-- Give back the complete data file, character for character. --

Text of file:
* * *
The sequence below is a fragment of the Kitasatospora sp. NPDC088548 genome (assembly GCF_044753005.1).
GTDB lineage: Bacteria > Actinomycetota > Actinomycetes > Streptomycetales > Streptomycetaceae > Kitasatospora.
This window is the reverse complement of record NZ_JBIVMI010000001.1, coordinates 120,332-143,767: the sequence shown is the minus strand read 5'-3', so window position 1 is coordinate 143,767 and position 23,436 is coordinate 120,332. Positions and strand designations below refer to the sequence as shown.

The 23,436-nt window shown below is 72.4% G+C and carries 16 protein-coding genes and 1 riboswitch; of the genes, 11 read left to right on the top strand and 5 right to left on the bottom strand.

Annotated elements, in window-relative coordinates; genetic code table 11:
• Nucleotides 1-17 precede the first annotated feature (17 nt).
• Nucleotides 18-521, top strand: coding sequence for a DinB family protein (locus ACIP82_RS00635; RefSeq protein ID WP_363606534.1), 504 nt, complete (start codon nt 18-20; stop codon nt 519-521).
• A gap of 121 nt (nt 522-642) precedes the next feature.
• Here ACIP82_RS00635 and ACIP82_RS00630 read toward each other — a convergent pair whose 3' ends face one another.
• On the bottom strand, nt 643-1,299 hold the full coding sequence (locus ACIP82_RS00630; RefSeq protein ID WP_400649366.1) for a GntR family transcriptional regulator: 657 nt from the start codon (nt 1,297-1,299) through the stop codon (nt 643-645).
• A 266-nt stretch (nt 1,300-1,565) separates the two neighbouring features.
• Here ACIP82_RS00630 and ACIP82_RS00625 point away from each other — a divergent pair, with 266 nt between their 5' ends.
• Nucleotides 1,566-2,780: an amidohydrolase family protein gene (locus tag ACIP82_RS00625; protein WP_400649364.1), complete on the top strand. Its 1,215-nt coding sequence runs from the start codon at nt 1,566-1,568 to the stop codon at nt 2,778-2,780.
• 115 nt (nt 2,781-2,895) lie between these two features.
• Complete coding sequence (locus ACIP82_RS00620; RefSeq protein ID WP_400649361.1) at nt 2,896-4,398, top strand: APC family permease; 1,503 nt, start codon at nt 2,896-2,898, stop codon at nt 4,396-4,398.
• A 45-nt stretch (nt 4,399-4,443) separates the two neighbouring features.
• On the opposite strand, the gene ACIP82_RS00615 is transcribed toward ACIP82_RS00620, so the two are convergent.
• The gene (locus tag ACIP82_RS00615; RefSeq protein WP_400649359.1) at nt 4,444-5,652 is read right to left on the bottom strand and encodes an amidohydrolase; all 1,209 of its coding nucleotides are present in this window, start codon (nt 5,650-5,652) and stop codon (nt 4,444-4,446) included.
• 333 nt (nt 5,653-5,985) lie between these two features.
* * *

The sequence below is a fragment of the Kitasatospora sp. NPDC088548 genome (assembly GCF_044753005.1).
GTDB lineage: Bacteria > Actinomycetota > Actinomycetes > Streptomycetales > Streptomycetaceae > Kitasatospora.
This window is the reverse complement of record NZ_JBIVMI010000001.1, coordinates 120,332-143,767: the sequence shown is the minus strand read 5'-3', so window position 1 is coordinate 143,767 and position 23,436 is coordinate 120,332. Positions and strand designations below refer to the sequence as shown.

The 23,436-nt window shown below is 72.4% G+C and carries 16 protein-coding genes and 1 riboswitch; of the genes, 11 read left to right on the top strand and 5 right to left on the bottom strand.

Annotated elements, in window-relative coordinates; genetic code table 11:
• Nucleotides 1-17 precede the first annotated feature (17 nt).
• Nucleotides 18-521, top strand: coding sequence for a DinB family protein (locus ACIP82_RS00635; RefSeq protein ID WP_363606534.1), 504 nt, complete (start codon nt 18-20; stop codon nt 519-521).
• A gap of 121 nt (nt 522-642) precedes the next feature.
• Here ACIP82_RS00635 and ACIP82_RS00630 read toward each other — a convergent pair whose 3' ends face one another.
• On the bottom strand, nt 643-1,299 hold the full coding sequence (locus ACIP82_RS00630; RefSeq protein ID WP_400649366.1) for a GntR family transcriptional regulator: 657 nt from the start codon (nt 1,297-1,299) through the stop codon (nt 643-645).
• A 266-nt stretch (nt 1,300-1,565) separates the two neighbouring features.
• Here ACIP82_RS00630 and ACIP82_RS00625 point away from each other — a divergent pair, with 266 nt between their 5' ends.
• Nucleotides 1,566-2,780: an amidohydrolase family protein gene (locus tag ACIP82_RS00625; protein WP_400649364.1), complete on the top strand. Its 1,215-nt coding sequence runs from the start codon at nt 1,566-1,568 to the stop codon at nt 2,778-2,780.
• 115 nt (nt 2,781-2,895) lie between these two features.
• Complete coding sequence (locus ACIP82_RS00620; RefSeq protein ID WP_400649361.1) at nt 2,896-4,398, top strand: APC family permease; 1,503 nt, start codon at nt 2,896-2,898, stop codon at nt 4,396-4,398.
• A 45-nt stretch (nt 4,399-4,443) separates the two neighbouring features.
• On the opposite strand, the gene ACIP82_RS00615 is transcribed toward ACIP82_RS00620, so the two are convergent.
• The gene (locus tag ACIP82_RS00615; RefSeq protein WP_400649359.1) at nt 4,444-5,652 is read right to left on the bottom strand and encodes an amidohydrolase; all 1,209 of its coding nucleotides are present in this window, start codon (nt 5,650-5,652) and stop codon (nt 4,444-4,446) included.
• 333 nt (nt 5,653-5,985) lie between these two features.